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Improve Your Clients’ Stability with Anti-Rotation- Episode 405

Video Highlights

- Anti-rotation exercises
- 4 foot position variations
- Additional balance challenges

What I want to look at today are anti-rotation exercises. Now, many people are familiar with kind of standard band exercises or other anti-rotation exercises in a gym using a cable machine. We love them because one of the key things that your brain needs in order to move well is midline stability.

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So your capacity to maintain stability, while being rotated, one direction of the other under load is a really, really great exercise. However, one of the questions that always comes up is “how do I progress this?”
So I want to take you through a simple progression using one band, one attachment point that doesn’t require a lot of room or a lot of movement that you can use to really increase the stability requirements for your midline. So the standard exercise that we teach, I’m using right now what is called a Pat Band from Flexvit. I’m going to look down at my feet and make sure that I’m in a semi-comfortable athletic position. My feet are a little bit spread, I feel nice and stable. I hold the band to my midline and I simply push it out. Alright, so I’m going to just do that 10 or 15 seconds. Nice little isometric contraction or I can add some movement to it.
The way that we increase the intensity here is not by changing the band pull or by changing the intensity of the band, but instead by changing our body position. So the next thing that we’re going to do is we’re going to go to a narrow stance. You will immediately notice it if you put your feet together and you begin that same pushing out process with the band, the intensity of the exercise is going to go up significantly. You’ll feel yourself working a lot harder. So we begin in kind of a comfortable athletic neutral stance. Then we go feet together. We repeat that same 10 or 15 seconds worth of work. From there we want to go into a tandem stance.
So now I’m going to put my left foot in front of my right foot. My toe is touching my heel. I try and get up nice and strong and lengthen the spine. And once again, I start to go through my press and you notice that I’m having to slow down considerably because the perturbation from the band is making my midline work harder in order to maintain balance. So that was my left foot forward. Now I need to go right foot forward. So once again, I get into position, I press out with the band and either do my isometric hold or go through some different repetitions. Just pushing the band out and pulling it in. From there, we want to try a version of a single-leg stance. All right, so I go back to my feet together position. What you will notice with the band to my right. If I push out, I will probably be fairly comfortable lifting my left leg. I’ll be working really hard.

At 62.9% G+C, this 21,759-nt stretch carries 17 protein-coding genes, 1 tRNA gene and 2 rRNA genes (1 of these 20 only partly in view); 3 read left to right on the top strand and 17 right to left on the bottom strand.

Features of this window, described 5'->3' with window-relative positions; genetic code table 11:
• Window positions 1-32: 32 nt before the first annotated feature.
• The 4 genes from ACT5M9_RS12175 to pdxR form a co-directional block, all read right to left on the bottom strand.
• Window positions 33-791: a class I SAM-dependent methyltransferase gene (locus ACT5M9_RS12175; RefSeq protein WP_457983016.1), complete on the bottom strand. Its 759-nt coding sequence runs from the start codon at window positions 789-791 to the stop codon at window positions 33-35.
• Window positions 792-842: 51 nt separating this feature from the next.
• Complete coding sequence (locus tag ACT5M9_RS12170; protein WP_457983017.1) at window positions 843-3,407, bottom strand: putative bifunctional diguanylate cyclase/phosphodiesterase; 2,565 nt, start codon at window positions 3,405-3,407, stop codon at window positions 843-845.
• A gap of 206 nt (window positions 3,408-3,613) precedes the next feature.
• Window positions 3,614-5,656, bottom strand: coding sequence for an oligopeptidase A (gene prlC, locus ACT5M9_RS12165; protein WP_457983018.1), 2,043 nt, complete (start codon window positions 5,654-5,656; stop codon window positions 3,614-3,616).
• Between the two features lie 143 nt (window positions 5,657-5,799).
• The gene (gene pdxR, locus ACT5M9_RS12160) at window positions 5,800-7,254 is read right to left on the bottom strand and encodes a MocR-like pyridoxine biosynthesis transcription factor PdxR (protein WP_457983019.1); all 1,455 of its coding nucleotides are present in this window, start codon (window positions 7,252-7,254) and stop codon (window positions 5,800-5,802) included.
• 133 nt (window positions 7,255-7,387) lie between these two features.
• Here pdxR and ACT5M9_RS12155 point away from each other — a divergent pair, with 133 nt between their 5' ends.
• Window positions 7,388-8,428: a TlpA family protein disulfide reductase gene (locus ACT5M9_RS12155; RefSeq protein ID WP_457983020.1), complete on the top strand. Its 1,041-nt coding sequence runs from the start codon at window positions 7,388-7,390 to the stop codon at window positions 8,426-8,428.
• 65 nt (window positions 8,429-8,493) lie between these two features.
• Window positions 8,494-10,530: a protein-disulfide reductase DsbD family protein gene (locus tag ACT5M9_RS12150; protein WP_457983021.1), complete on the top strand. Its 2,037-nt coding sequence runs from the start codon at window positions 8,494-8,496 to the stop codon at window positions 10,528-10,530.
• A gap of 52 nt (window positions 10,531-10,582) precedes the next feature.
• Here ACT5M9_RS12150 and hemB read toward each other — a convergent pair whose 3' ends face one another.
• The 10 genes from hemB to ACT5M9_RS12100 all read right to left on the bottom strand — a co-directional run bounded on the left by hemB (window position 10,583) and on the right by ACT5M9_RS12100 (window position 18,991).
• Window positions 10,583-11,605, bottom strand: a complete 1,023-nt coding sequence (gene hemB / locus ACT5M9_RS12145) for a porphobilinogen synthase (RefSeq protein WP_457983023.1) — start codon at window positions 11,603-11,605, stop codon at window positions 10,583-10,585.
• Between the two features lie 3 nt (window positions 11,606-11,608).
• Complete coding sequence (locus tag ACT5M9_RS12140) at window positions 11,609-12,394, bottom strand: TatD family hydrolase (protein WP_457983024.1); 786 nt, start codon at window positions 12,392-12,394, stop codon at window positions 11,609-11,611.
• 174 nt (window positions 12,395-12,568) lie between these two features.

You’re going to feel this a lot in your foot, a lot in the glute area and hip and low back of your stance leg. But again, the band’s to my right. So standing on my right foot is pretty manageable for most people. However, if I then say, I want you to go into a left foot stance, the workload goes up so much that most people fall over.
So if the band is to your right, what I’m going to recommend when you’re working toward a single leg stance is to begin in this closed position and instead of completely lifting the right foot off the ground simply go up on the toes of that right foot and again you’ll feel a super dramatic increase in the intensity of the exercise. So this is a simple progression that I like to use to help improve midline stability for people utilizing anti-rotation exercise depending on your presentation. You may re-assess better having the band to the right, you may re-assess better having the band to the left. I don’t know. I don’t know you.
Add more band work to your routine with The Strength Gym
I would recommend that you actually test that and see, maybe I need to do 30 seconds with a band of my right, and only 10, or 15 seconds with a band to the left to make sure that my brain is getting the stimulus that it needs.
I will tell you that over time band right and band left, and then actually adding diagonals to this as well, can be incredibly valuable. So I just want to give you kind of this basic format – athletic stance, feet together, tandem stance, single leg and kind of an assisted single leg is a great place to start. Aim for 15 to 30 seconds per position. Give it a shot, let us know how it goes.
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